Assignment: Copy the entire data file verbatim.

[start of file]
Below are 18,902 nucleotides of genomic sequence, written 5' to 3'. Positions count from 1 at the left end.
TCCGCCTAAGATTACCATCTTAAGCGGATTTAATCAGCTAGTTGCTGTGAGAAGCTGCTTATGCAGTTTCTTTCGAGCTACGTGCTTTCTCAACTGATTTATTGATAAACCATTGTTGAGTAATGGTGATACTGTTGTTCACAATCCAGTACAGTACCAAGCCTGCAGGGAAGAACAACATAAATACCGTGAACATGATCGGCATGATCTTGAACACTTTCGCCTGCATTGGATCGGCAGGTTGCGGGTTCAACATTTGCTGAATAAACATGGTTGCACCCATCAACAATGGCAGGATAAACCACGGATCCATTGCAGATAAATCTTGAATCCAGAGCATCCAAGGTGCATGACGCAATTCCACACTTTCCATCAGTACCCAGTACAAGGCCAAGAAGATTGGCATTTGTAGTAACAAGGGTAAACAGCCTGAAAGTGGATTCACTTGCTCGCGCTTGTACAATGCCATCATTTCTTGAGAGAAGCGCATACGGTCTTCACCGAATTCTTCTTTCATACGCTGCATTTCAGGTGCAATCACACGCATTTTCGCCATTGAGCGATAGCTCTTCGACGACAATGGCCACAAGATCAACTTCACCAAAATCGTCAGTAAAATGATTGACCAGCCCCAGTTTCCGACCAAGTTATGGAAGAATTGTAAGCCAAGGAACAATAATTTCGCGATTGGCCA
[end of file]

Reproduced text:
Below are 18,902 nucleotides of genomic sequence, written 5' to 3'. Positions count from 1 at the left end.
TCCGCCTAAGATTACCATCTTAAGCGGATTTAATCAGCTAGTTGCTGTGAGAAGCTGCTTATGCAGTTTCTTTCGAGCTACGTGCTTTCTCAACTGATTTATTGATAAACCATTGTTGAGTAATGGTGATACTGTTGTTCACAATCCAGTACAGTACCAAGCCTGCAGGGAAGAACAACATAAATACCGTGAACATGATCGGCATGATCTTGAACACTTTCGCCTGCATTGGATCGGCAGGTTGCGGGTTCAACATTTGCTGAATAAACATGGTTGCACCCATCAACAATGGCAGGATAAACCACGGATCCATTGCAGATAAATCTTGAATCCAGAGCATCCAAGGTGCATGACGCAATTCCACACTTTCCATCAGTACCCAGTACAAGGCCAAGAAGATTGGCATTTGTAGTAACAAGGGTAAACAGCCTGAAAGTGGATTCACTTGCTCGCGCTTGTACAATGCCATCATTTCTTGAGAGAAGCGCATACGGTCTTCACCGAATTCTTCTTTCATACGCTGCATTTCAGGTGCAATCACACGCATTTTCGCCATTGAGCGATAGCTCTTCGACGACAATGGCCACAAGATCAACTTCACCAAAATCGTCAGTAAAATGATTGACCAGCCCCAGTTTCCGACCAAGTTATGGAAGAATTGTAAGCCAAGGAACAATAATTTCGCGATTGGCCA